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Blood On Our Shirts 

The Republican primary victory of Rand Paul in Kentucky for the seat of Jim Bunning who is leaving the Senate was so revealing that it merits some follow-up. Mr.

The Republican primary victory of Rand Paul in Kentucky for the seat of Jim Bunning who is leaving the Senate was so revealing that it merits some follow-up. Mr. Paul, whose initial claim to fame comes from his famous, decent and independent father, Ron Paul of Texas, was fully embraced by a fringe part of the so called Tea Party movement and kept at a distance by the traditional Republicans (Senate Majority leader (Mitch) McConnel supported his opponent Trey Grayson). Suffice to say that other fringe members of the "give me my country back" crowd such as Mrs. Palin and Glenn Beck also backed Mr. Paul's incursion into the "small government" is the only form of acceptable government movement. Presumably, rolling back guarantees of fair treatment under the law would be forthcoming.

Mr. Paul's early rants regarding opposition to parts of the 1964 Civil Rights legislation have brought him unwanted exposure after his victory. He has been taken to task by an alert few television and newspapers reporters and he has struggled to justify his statements - such as the ones that the government has no right to enforce business owners offering services to members of all races.

Given that these sentiments are getting traction in some parts of the South is perhaps no surprise. The dark period that followed the American Civil War at Appotomax has never really been put to rest. During that time, freed African Americans were hunted down, beaten and killed with renewed cruelty that exceeded even the unimaginable days of slavery. The Confederacy may have laid down their arms against the superior forces of the North, but continued to wage war to ensure that African Americans never attain full and equal freedoms accorded to all Americans as written in the U.S. constitution and the Declaration of Independence. The waiving of a Bloody Shirt by demagogues of that time to remind audiences of the blood of the fallen was despicable. It is, therefore, unacceptable that in 2010, a candidate to the U.S. Senate brings up ambiguous arguments to justify discriminatory behavior by any segment of American society. Rights of full citizenship were hard fought. We must never allow them to be taken away.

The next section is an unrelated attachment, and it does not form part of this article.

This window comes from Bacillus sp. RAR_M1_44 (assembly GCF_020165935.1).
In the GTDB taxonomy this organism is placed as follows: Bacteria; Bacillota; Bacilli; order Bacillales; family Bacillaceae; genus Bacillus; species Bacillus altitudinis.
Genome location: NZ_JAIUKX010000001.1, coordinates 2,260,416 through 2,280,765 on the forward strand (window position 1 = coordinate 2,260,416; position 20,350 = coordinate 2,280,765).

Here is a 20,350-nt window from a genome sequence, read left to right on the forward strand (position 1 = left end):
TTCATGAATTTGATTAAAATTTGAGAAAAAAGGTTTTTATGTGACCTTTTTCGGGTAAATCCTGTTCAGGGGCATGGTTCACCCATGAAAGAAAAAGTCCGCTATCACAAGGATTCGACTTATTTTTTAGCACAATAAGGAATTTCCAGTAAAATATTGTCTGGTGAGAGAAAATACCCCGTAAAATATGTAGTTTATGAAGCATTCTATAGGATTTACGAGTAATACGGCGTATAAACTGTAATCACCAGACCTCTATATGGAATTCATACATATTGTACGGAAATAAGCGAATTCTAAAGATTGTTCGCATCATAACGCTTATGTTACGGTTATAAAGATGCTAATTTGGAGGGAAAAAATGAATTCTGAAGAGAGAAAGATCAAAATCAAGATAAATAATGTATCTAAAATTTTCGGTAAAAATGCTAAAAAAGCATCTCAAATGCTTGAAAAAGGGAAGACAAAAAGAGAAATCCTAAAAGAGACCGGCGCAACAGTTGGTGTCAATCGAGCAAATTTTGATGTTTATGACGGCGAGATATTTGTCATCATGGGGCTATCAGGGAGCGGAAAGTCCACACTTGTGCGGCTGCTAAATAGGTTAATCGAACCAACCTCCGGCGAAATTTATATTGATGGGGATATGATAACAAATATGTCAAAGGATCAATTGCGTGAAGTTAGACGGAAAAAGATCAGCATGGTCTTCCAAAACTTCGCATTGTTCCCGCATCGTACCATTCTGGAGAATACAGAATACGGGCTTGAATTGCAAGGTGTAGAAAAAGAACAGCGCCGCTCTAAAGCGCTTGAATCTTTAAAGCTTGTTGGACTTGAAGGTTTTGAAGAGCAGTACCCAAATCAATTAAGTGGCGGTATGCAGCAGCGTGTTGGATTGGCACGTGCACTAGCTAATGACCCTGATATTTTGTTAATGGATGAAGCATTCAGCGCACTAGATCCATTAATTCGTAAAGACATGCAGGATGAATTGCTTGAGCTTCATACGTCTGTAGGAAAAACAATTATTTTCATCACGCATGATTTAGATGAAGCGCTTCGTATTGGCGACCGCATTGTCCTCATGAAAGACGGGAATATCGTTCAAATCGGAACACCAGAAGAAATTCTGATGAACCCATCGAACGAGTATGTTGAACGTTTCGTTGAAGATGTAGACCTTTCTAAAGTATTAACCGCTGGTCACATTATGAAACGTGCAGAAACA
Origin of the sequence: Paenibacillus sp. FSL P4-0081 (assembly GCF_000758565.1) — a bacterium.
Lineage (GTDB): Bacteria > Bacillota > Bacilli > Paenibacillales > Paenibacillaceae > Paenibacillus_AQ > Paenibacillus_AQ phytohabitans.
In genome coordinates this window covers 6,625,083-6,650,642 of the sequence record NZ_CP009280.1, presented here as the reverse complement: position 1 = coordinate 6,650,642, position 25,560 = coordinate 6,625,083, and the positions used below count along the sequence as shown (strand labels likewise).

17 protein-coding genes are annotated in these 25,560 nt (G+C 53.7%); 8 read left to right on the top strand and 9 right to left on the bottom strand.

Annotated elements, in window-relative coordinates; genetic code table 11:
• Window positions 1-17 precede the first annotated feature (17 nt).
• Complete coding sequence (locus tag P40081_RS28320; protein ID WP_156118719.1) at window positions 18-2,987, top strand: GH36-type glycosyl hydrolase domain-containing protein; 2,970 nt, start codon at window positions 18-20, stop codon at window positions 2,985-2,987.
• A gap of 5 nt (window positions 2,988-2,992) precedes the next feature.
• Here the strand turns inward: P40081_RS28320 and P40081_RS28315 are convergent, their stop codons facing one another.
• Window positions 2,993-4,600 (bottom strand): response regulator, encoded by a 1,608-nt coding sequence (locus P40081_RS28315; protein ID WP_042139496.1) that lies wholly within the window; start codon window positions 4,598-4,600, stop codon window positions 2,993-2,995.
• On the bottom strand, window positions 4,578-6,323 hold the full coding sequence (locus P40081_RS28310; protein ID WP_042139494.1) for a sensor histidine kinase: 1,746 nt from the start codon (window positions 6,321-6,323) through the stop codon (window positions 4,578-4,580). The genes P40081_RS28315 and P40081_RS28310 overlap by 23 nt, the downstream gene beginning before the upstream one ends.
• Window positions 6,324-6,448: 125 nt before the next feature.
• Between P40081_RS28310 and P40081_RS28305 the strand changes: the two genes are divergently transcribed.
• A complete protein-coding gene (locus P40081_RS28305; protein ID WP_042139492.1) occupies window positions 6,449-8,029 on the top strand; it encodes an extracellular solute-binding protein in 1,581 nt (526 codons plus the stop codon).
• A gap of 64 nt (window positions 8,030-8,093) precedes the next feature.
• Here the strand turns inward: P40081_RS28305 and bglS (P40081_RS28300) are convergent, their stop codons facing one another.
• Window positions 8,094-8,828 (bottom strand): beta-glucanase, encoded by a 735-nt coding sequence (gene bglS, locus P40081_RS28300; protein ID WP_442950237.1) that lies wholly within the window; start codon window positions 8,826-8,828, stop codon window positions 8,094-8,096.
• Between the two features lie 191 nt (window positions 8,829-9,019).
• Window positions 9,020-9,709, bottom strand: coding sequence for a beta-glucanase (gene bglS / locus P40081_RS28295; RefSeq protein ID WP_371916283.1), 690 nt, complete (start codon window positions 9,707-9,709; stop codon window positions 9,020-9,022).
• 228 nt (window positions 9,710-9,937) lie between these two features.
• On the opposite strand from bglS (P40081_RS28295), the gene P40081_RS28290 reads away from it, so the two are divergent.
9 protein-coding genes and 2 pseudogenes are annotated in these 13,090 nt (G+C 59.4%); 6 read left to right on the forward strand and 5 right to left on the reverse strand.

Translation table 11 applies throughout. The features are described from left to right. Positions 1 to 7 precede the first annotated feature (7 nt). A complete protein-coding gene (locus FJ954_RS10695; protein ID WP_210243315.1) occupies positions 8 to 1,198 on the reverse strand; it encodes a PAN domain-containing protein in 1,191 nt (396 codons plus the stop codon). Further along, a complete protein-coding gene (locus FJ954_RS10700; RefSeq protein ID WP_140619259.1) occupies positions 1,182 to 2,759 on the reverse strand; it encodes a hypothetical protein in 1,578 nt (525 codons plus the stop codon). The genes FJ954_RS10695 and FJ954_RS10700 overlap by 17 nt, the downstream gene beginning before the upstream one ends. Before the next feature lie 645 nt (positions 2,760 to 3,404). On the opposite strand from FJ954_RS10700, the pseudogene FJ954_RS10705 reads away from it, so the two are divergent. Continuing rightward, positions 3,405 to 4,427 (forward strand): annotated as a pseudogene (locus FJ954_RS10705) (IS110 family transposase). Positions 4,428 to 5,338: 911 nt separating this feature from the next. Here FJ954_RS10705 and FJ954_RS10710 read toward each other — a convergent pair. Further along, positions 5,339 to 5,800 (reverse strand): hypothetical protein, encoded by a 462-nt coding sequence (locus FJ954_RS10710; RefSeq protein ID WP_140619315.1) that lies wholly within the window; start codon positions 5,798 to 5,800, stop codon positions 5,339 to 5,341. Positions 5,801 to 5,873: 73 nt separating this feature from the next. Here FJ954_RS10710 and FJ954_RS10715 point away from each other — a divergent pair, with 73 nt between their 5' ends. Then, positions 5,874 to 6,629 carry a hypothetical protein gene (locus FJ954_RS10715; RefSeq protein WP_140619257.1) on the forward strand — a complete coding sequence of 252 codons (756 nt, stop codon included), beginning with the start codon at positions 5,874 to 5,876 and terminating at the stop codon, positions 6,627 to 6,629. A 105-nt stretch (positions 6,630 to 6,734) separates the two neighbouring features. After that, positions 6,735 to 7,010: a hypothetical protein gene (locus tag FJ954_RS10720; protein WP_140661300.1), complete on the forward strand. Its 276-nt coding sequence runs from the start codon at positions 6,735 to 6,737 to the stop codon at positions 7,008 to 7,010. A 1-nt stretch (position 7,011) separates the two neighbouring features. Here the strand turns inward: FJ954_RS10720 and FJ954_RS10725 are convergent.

The history of slavery is repulsive enough. To have a bright but flawed candidate such as Rand Paul question equality and find a receptive audience highlights how alert we must be to fight back.

- Carlos Wysling, Bend

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